In a traditional legal action, one party is harmed by another and pursues a claim against that party. Even when the accused party is a corporation or group of people, it's a fairly straight-forward action- claimant vs. defendant.
Sometimes, however, things get a little more complicated. In certain situations, the harmed party is, in fact, multiple parties, all of whom report broadly similar harms and claim broadly similar compensation against the same party.
In these cases, courts sometimes will organize multiple suits into one, overriding case, called a "class action." These cases present unique challenges, and our experienced litigator is uniquely positioned to navigate these challenges.
If you need an attorney in South Carolina with ample class action experience, please call the Law Office of Bill Nettles today at 803-814-2826.
Elements of a Class Action Suit
Class action cases tend to occur when it would be inconvenient or outright impossible for every individual affected to pursue a separate lawsuit against the responsible parties. Class action suits often involve:
- Defective products, including drugs and medical devices
- Securities fraud
- Employment discrimination and other labor violations
Essentially, class action suits allow one or more parties to essentially act as representatives of a larger class of plaintiffs. If they win their case, everyone in the affected class receives part of the verdict or settlement.
It's often much easier for big companies with their massive legal teams to handle individual cases than it is to fight a huge, public class action suit. This is why defendants usually fight against class certification, which is required for a class action to move forward.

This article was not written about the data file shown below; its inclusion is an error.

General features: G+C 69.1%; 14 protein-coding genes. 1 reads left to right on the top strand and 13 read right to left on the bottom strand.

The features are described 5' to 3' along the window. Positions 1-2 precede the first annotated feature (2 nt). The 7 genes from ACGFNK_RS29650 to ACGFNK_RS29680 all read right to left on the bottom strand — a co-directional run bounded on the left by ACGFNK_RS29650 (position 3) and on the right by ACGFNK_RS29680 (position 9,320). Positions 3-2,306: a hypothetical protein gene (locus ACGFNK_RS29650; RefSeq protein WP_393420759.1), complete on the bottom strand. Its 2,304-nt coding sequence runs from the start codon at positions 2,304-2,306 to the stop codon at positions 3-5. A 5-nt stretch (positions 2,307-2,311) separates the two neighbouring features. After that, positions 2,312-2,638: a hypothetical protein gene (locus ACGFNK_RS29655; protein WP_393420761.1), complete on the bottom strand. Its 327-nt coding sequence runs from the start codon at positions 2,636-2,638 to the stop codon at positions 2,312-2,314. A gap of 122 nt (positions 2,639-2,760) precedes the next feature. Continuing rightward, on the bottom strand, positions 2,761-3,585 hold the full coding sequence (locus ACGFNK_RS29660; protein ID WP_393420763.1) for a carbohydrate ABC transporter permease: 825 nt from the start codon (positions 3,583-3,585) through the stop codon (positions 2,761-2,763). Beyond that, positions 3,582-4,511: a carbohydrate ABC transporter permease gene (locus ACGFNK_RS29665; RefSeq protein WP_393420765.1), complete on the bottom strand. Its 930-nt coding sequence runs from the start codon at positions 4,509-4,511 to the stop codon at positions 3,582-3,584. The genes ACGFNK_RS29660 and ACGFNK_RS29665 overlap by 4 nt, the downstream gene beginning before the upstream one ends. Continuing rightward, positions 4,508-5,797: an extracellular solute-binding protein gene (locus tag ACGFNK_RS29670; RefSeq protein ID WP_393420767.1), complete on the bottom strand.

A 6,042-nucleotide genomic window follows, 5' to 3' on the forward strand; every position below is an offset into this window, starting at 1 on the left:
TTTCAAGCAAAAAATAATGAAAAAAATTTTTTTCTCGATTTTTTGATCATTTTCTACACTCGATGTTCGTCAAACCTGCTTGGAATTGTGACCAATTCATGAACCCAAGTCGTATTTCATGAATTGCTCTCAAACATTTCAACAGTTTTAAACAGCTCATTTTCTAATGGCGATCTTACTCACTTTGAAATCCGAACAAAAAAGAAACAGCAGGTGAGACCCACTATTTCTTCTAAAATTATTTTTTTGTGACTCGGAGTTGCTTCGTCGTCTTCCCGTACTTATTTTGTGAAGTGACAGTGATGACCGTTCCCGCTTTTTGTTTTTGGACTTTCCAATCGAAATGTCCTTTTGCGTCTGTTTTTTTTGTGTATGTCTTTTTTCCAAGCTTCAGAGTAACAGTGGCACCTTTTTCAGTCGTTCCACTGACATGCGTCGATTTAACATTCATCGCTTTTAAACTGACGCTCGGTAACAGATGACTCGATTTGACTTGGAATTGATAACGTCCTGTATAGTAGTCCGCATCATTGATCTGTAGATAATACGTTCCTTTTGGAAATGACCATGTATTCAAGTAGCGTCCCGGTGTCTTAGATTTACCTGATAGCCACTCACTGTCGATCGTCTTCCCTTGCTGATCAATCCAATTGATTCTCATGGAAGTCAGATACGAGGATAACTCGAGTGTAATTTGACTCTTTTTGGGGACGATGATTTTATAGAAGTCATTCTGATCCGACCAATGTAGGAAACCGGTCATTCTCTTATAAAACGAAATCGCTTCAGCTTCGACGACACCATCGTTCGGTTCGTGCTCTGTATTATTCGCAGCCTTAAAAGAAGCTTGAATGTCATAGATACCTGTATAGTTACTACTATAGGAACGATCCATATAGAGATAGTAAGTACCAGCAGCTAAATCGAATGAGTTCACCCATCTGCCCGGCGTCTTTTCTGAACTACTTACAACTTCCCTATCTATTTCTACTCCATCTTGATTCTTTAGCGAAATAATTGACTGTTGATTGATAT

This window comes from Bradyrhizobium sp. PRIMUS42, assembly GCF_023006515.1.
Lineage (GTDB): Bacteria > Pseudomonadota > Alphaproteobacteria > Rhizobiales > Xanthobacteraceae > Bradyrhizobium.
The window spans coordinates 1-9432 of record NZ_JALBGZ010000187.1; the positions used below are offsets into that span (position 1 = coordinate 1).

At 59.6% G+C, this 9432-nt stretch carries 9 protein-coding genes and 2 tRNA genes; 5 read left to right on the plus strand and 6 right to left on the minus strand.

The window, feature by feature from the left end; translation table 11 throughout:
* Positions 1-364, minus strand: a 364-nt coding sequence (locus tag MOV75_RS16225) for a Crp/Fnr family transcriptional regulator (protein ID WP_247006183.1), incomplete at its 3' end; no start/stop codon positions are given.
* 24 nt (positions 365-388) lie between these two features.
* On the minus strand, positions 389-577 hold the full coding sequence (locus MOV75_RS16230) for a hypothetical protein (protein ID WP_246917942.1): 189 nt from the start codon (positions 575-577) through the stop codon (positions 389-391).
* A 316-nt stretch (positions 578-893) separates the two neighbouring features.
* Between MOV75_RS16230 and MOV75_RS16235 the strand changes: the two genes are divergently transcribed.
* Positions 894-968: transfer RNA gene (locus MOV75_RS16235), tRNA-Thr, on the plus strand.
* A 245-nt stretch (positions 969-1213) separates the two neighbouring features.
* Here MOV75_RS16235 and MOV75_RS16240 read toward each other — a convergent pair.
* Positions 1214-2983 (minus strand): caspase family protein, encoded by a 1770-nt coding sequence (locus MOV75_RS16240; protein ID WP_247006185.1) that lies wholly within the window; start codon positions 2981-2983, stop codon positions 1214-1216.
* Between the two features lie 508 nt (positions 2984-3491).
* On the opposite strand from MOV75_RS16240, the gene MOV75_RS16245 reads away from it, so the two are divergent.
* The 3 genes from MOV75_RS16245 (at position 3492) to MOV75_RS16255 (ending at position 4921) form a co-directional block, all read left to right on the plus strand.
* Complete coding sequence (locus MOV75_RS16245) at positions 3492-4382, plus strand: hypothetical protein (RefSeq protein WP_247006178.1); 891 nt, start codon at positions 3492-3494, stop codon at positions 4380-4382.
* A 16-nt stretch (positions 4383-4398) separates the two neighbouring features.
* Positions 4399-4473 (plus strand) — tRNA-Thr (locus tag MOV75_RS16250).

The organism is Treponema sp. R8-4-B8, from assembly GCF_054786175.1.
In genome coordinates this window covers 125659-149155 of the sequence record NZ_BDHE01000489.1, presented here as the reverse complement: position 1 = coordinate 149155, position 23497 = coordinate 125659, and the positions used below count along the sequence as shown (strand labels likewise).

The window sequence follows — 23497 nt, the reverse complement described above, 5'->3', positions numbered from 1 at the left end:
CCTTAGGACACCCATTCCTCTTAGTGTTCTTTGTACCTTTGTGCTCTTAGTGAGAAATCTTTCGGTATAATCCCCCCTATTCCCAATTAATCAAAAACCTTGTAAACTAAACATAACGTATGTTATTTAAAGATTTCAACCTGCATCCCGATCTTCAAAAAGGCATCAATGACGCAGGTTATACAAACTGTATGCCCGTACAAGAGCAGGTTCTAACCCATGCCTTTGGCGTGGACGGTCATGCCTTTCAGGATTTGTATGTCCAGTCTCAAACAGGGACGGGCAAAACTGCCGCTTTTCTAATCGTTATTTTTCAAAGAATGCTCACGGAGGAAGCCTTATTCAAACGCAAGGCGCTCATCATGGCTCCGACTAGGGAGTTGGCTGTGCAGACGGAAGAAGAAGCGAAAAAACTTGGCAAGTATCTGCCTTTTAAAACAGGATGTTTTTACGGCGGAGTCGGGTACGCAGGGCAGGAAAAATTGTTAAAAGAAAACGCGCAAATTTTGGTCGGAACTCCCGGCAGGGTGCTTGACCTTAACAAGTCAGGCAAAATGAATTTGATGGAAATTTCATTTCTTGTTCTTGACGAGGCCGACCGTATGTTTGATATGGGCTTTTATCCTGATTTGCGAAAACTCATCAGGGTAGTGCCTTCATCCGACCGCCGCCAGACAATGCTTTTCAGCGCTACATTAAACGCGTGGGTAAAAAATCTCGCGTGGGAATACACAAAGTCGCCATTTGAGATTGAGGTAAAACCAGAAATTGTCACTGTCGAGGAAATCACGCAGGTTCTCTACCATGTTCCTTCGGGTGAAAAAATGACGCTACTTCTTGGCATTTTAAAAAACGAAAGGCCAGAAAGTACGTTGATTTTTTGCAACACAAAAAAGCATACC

In order for a class action suit to win certification, it must have the following elements:
- Numbers: There must be so many potential plaintiffs that it doesn't make sense for each to move forward on their own. There's no specific number that serves as a cut-off point; the judge will determine whether the class has the required numerical weight.
- Similarity: While every single claim doesn't have to be identical, the claims in the class must be broadly similar and raise the same legal issues.
- Representativeness: The claims brought by the representatives of the class must have the same arguments and defenses as those of the class as a whole.
- Adequate protection for the class: Finally, it must be shown that the representatives and their attorneys are prepared and able to represent the best interests of the entire class, not just themselves.
Class action suits are obviously a bit more complicated than traditional cases. Many of them even cross state borders. Bill Nettles has ample experience with class action cases as a result of his decades of work as a South Carolina attorney.
If you're looking for an experienced, capable attorney in South Carolina, please call the Law Office of Bill Nettles today at 803-814-2826.